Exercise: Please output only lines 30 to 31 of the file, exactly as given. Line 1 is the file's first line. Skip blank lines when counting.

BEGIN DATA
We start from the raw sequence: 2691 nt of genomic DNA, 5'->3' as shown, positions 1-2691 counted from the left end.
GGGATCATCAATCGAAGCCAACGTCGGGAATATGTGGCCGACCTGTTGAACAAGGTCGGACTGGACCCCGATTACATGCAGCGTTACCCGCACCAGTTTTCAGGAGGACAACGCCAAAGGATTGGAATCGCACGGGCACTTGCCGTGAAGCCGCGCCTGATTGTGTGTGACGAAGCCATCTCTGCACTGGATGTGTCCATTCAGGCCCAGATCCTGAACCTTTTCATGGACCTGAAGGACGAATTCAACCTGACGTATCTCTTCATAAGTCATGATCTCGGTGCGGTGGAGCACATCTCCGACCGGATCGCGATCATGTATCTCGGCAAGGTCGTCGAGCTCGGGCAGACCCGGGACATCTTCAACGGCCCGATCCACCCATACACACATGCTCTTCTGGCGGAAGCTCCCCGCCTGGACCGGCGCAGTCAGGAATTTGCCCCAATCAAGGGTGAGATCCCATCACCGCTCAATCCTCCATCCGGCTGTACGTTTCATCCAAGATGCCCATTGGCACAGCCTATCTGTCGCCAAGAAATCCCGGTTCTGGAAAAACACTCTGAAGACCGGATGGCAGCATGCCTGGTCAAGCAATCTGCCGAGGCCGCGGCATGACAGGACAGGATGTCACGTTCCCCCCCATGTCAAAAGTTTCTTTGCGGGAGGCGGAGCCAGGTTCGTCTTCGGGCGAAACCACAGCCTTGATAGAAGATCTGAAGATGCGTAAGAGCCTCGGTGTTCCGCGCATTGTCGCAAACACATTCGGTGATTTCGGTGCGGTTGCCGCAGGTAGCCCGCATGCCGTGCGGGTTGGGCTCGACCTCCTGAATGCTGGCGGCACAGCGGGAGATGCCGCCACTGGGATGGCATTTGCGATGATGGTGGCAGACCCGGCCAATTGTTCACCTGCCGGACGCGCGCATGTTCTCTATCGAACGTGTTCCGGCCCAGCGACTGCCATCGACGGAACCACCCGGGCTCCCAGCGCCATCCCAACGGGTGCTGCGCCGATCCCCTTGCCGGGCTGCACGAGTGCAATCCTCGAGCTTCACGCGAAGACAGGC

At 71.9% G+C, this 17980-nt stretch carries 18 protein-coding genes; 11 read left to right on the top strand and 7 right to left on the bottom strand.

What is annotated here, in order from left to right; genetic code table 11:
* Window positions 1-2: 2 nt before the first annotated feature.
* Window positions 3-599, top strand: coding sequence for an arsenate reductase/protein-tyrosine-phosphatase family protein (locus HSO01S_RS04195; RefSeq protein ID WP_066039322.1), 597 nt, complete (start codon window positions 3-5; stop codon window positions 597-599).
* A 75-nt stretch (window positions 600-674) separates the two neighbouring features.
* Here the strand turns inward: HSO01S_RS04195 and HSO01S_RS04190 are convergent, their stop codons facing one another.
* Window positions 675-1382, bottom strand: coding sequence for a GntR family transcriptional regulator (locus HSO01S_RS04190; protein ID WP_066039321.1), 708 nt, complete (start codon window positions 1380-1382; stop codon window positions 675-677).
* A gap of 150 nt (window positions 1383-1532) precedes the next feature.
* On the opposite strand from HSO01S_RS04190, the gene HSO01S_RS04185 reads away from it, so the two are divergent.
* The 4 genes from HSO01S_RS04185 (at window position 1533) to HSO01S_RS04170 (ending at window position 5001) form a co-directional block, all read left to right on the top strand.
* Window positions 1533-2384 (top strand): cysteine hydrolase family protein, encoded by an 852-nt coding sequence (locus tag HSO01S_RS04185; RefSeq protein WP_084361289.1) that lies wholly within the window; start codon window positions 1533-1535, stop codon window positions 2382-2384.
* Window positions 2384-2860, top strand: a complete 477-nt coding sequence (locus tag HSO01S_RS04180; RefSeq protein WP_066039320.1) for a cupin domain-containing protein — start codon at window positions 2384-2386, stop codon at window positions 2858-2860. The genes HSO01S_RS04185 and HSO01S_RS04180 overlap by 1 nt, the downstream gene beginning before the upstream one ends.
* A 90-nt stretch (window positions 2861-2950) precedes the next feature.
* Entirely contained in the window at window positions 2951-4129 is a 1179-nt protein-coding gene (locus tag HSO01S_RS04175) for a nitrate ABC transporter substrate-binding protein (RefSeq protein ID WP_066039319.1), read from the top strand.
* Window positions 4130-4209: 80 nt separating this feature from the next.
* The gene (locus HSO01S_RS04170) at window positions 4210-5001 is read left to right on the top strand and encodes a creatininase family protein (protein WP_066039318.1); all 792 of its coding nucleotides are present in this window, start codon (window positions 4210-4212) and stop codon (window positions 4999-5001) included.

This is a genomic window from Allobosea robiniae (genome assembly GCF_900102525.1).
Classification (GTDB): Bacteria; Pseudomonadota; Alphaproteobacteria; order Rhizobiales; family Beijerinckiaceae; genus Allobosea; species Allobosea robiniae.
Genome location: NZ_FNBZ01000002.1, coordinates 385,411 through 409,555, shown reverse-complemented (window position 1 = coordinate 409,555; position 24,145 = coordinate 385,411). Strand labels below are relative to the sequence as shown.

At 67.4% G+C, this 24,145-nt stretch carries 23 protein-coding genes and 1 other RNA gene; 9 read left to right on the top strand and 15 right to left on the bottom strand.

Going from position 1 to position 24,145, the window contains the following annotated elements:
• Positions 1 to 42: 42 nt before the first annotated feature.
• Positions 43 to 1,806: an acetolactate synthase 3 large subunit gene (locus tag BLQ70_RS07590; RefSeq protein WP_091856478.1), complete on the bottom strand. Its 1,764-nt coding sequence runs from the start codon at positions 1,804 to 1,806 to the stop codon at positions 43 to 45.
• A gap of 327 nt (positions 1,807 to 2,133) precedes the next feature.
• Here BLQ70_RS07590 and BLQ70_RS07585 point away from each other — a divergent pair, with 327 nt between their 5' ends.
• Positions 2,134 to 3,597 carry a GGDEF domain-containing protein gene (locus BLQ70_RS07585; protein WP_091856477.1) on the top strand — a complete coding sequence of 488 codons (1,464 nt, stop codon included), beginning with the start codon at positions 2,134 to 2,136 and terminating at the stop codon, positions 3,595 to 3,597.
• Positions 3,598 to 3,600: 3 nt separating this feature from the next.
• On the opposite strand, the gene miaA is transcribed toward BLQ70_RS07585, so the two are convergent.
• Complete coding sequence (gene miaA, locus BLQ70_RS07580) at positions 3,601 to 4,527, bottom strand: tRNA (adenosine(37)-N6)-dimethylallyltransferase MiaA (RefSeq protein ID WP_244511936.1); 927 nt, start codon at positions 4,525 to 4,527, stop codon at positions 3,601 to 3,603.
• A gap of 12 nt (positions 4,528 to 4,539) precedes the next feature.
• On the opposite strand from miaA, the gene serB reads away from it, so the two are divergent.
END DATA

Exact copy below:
• On the opposite strand, the gene miaA is transcribed toward BLQ70_RS07585, so the two are convergent.
• Complete coding sequence (gene miaA, locus BLQ70_RS07580) at positions 3,601 to 4,527, bottom strand: tRNA (adenosine(37)-N6)-dimethylallyltransferase MiaA (RefSeq protein ID WP_244511936.1); 927 nt, start codon at positions 4,525 to 4,527, stop codon at positions 3,601 to 3,603.